Football revolution thanks to AI? This is how Google robots play that will soon surpass man

Football revolution thanks to AI?  This is how Google robots play that will soon surpass man

2023-05-12 20:55:26

As far as artificial intelligence (AI) is concerned, until a few years ago robotics was an uninteresting field. The limit of each machine was set by the ingenuity of its programmers, the physical capacity of its design. Nothing could make one mechanical interface faced with the uncertainty of the world that surrounds us, an infinite range of variables that simply cannot be seen on a computer.

It is not surprising, therefore, that artificial intelligence has learned to crawl to the other side of our screens. That its main exponents today are nothing more than a torrent of ones and zeros in huge databases. ChatGPT, Midjourney, Dal·le 2… None have the ability to interact with the physical world. Something that Google’s parent company, Alphabet Inc, has been trying to reverse for years (among other companies).

A few months ago a minute and a half video of Boston Dynamics, a subsidiary of Google specializing in the development of robots, where its model ‘Atlas’ could be seen performing all kinds of ‘fancy things’ on an acrobatic circuit. The document, which did not leave anyone indifferent at a time when everything related to AI arouses a certain fear, was criticized and praised in equal measure, but it did not take long for those who discredited what they saw to appear.

And it is that far from what Google tries to sell, the Boston Dynamics robots still do not rely as much as they would like on the technology of Deep Learning. They use it, above all, to perfect certain details in aspects such as their ability to see or their relationship with the environment, but always within a ‘catalog’ of movements pre-established by man. This is due, unfortunately, to the difficulty of training an algorithm from scratch in the physical world, since in the virtual world these ‘trainings’ are processed by supercomputers that shorten this task from several years to just a few hours.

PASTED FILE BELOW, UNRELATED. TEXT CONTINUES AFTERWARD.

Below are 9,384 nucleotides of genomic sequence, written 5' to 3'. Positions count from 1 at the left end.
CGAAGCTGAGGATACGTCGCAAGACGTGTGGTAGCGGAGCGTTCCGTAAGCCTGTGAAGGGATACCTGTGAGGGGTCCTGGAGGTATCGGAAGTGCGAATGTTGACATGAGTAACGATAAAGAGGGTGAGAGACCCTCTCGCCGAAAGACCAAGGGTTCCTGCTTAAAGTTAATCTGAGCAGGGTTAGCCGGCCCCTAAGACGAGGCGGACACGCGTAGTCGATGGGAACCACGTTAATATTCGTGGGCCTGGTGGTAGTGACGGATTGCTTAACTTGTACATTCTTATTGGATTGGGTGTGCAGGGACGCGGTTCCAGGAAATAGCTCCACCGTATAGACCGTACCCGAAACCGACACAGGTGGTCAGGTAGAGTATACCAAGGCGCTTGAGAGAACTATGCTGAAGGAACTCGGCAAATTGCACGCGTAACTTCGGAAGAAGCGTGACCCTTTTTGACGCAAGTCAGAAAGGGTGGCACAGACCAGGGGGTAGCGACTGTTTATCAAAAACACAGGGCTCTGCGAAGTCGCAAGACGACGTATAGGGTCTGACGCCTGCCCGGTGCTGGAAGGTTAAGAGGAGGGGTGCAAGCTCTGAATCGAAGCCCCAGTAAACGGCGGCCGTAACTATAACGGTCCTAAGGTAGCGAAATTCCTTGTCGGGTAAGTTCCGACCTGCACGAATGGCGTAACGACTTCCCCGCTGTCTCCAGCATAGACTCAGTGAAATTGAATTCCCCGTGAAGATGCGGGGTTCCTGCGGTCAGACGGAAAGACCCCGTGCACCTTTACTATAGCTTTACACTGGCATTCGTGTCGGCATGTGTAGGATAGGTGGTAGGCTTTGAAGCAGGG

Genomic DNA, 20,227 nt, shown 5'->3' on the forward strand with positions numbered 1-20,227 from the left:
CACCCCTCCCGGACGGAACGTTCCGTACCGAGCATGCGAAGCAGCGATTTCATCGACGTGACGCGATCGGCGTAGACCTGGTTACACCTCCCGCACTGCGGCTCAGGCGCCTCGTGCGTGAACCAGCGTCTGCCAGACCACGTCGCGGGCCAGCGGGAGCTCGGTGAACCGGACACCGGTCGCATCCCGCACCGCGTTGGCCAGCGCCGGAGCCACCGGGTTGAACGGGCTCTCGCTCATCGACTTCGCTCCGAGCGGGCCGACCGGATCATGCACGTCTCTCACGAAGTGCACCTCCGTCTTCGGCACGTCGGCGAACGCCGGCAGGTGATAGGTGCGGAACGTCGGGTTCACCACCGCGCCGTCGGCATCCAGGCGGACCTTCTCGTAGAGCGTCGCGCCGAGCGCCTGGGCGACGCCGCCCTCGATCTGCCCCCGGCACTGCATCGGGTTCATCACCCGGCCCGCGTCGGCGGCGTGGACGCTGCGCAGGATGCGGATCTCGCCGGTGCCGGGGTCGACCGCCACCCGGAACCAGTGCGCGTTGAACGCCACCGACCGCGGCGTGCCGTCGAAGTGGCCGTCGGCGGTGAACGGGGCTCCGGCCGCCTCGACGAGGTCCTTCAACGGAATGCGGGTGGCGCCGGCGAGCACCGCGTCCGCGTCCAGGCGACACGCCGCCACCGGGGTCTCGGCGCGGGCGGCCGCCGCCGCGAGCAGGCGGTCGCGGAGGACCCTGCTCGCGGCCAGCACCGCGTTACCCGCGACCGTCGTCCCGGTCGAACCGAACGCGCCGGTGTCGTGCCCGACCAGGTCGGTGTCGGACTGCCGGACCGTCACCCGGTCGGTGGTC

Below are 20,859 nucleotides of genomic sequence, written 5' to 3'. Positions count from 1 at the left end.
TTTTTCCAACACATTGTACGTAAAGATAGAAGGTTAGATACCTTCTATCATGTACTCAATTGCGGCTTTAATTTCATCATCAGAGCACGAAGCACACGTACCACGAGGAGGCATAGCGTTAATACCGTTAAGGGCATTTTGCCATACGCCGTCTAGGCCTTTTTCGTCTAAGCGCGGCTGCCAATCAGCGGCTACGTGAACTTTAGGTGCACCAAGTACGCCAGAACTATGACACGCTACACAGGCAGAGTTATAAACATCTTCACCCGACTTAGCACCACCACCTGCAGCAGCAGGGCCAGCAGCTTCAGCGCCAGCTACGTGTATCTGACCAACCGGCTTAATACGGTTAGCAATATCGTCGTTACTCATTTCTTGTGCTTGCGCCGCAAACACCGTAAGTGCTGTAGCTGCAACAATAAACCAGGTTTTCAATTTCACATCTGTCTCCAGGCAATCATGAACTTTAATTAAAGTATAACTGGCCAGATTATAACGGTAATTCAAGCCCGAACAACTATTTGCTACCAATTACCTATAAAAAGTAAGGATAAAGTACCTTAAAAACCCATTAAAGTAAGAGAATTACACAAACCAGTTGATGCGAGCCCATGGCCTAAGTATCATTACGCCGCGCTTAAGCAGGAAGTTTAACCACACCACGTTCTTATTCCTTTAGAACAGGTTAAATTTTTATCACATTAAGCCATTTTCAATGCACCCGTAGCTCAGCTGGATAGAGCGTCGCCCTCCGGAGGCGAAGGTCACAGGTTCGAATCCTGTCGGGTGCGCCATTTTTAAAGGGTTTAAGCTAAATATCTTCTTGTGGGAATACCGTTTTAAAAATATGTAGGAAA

Google soccer robots

This reflection leads us to deduce that, inevitably, the best training method for an AI-based robot would be to train it, first, on a computer and then transfer your knowledge to a mechanical interface. This could very well be done by simulating an environment similar to what the machine will face in the physical world in a computer program. However, that is precisely the biggest headache for programmers: that a simulation is still an approximate replica of the real world. So in practice the transfer is unfeasible.

This is where a second, lesser-known subsidiary of Google comes in, but equally at the forefront of AI development: DeepMind, acquired by the search giant in 2014. On April 28, the company run by Demis Hassabis He unveiled his robots capable of playing soccer (or something similar), trained, these yes, first in a virtual environment to later transfer their knowledge to a mechanical interface. All through an innovative learning method consisting of applying in the virtual format a multitude of random variables that the robot must be able to overcome to achieve its objective (in this case, score a goal).

still clumsy and somewhat erratic, were presented in a video where they could be seen playing one against one in a small field. The robots ran, kicked, tried to dribble and even understood that they had to make a tackle for the rival to snatch the ball. Its developers, of course, are the first to admit the early development phase of their ‘toys’, although they always admit that if AI has shown anything it is its exponential learning capacity. There probably won’t be much left for mechanical structures to out-skill human musculature and skeleton.

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